It was in the fiction market that China’s book business found its greatest energy in 2021, OpenBook says, coming back from what was in 2020 a bottoming-out level of -15.0 percent below levels of production in 2018. (By 2019, a -4.0-percent dip already had been recorded, so the 2020 drop was effectively of 11 more percentage points in the wrong direction.)
A rise is being detected in how many titles sell more than 100,000 units. In 2021, three titles surpassed 1 million unit sales, while in 2020 only one title had done that. In 2021, 151 books sold between 100,000 and 500,000 copies, while in the previous year, 2020, only 113 titles accomplished that.
The biggest takeaway here, though, is that close to 40 percent of the top-selling fiction is in books that originated as online literature. This, as our readership knows, is a long-running popular feature of many Asian reading cultures. Generally produced as serials on major platforms, online literature is probably best known in the West for Wattpad’s model of user-generated content. In many cases, of course, the attraction of making a book from a long-running and well-followed digital series is that there’s a built-in audience in place for the book edition.
Of additional note, OpenBook’s research indicates that non-Chinese work–content originating as online literature in other cultures (Korea, for example, has a strong tradition of this) was highly popular in the Chinese marketplace in 2021.
Children’s Books: Growth Rate Slowing
OpenBook sees the children’s book sector making only a 1-percent move up in 2021 over 2020, following a precipitous dive from 2019 levels.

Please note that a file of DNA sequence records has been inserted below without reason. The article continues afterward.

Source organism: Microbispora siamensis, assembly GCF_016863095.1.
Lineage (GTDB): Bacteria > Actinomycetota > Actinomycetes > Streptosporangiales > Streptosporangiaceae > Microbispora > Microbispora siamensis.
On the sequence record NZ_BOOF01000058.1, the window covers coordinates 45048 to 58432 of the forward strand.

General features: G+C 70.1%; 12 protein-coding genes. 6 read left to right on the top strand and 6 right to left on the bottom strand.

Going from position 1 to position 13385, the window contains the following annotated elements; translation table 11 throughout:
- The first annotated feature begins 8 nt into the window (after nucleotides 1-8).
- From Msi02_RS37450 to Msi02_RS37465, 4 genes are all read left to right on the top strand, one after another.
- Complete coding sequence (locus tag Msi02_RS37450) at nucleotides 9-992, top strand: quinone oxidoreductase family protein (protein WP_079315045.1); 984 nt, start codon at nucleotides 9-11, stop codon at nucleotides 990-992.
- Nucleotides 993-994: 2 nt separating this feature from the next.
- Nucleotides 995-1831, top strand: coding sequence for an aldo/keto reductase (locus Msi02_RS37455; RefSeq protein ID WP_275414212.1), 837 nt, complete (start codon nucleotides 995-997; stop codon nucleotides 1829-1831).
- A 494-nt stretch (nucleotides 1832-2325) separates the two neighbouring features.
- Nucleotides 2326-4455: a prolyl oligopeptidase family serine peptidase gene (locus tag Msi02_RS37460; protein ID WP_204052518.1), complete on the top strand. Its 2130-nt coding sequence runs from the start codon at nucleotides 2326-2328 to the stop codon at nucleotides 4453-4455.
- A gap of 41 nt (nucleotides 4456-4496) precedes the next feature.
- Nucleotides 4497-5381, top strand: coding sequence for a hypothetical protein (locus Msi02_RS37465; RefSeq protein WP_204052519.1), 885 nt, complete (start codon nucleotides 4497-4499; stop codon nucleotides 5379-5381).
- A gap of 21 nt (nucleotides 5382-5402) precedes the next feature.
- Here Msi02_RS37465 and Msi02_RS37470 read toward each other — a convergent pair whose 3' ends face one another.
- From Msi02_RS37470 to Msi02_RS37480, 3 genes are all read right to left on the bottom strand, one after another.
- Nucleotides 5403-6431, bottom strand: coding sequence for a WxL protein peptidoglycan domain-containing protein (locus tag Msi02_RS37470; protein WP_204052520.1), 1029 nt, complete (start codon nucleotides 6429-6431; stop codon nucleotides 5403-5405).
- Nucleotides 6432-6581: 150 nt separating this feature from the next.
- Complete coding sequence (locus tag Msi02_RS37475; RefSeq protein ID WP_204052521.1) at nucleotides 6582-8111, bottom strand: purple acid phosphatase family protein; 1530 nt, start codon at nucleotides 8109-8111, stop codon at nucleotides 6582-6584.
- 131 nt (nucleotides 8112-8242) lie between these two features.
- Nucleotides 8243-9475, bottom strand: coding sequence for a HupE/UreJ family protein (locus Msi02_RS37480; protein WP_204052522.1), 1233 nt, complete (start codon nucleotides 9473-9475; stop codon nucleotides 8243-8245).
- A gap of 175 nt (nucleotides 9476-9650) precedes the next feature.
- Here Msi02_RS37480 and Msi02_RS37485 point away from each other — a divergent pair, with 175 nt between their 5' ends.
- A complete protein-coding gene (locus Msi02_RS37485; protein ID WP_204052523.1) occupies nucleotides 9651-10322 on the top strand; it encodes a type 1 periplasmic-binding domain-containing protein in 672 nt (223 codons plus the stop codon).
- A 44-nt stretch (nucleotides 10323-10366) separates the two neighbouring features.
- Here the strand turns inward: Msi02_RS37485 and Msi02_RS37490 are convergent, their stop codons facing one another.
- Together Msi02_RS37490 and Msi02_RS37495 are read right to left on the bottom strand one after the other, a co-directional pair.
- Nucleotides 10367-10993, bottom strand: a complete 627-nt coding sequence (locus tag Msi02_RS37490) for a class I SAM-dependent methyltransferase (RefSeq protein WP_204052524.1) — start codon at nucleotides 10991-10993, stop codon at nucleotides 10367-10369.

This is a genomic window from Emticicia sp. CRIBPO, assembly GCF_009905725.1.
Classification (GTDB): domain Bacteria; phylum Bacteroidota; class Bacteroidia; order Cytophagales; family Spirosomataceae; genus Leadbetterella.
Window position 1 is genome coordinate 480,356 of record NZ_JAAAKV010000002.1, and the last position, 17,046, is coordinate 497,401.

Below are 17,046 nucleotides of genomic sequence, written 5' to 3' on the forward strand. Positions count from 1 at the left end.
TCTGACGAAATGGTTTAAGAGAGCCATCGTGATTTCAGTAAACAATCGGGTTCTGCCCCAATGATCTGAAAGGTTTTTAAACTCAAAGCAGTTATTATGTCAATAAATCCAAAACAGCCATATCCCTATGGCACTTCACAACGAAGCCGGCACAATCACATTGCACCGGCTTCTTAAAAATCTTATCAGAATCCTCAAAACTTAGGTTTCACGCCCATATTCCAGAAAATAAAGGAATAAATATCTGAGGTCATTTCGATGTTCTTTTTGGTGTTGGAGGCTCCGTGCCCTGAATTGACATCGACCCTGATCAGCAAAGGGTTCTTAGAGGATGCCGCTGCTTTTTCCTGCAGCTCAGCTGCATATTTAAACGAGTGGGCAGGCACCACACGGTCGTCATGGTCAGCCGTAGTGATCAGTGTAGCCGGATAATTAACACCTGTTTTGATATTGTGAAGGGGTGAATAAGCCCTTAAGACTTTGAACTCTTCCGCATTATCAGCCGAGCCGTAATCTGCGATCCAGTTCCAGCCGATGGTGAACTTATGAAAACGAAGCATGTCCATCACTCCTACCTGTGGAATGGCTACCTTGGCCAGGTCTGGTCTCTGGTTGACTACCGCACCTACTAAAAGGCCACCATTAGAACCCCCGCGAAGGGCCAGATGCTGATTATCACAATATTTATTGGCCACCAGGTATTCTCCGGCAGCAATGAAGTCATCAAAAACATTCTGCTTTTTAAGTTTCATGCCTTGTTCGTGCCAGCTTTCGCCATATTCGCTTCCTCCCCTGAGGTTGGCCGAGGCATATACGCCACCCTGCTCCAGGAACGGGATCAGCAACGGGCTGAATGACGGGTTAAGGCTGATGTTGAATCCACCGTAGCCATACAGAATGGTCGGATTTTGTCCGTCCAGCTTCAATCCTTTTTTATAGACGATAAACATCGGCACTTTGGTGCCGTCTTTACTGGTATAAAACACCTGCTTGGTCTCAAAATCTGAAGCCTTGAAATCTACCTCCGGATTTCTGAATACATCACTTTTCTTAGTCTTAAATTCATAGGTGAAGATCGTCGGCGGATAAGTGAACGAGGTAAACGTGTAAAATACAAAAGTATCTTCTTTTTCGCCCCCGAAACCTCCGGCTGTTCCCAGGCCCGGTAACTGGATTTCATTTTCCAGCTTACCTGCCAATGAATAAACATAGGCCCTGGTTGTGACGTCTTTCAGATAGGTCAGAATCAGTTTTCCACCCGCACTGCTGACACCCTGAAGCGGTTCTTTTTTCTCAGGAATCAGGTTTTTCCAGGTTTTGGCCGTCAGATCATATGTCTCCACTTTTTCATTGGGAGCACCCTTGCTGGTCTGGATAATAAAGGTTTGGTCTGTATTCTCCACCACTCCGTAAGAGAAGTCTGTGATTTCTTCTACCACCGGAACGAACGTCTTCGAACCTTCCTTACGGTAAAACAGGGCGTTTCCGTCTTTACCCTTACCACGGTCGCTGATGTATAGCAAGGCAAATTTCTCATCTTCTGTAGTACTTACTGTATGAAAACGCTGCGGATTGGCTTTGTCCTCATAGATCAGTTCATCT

New in 2021, children’s books on science surpassed kids’ literature to become the strongest sub-category in younger readers’ content.
We want to offer you the next slide because many in the international publishing business look to China as a key market into which to sell children’s content rights. The detail of this graphic, then, may be of assistance in getting a more detailed look at which topical sub-categories appear to have been more, or less, robust in 2021.
It’s interesting that picture books took a slight hit, but the biggest setbacks affected “young enlightenment” content and children’s self-help material (self-help is traditionally quite strong in China’s adult bestseller charts).
You also will see the bump in science literature for kids that OpenBook has flagged, along with a big rise in cartoons of 16.3 percent. In a country in which many citizens are eager to learn English, it’s not clear what’s behind the 19.4-percent step-back in children’s English content.
Something not provided by the international rights market to China, of course, holds what is by far the biggest gain in the 2021 children’s sector, “Chinese traditional culture for children.”
And not surprisingly, the youth-driven social-media formats that capitalize on short videos seem to be utilized more for children’s book content than books from other sectors. Young audiences are the target in many social-media contexts, of course, which makes the trend to youth-directed short-video content in 2021 China quite logical.
More from us on the coronavirus COVID-19 pandemic and its impact on international book publishing is here.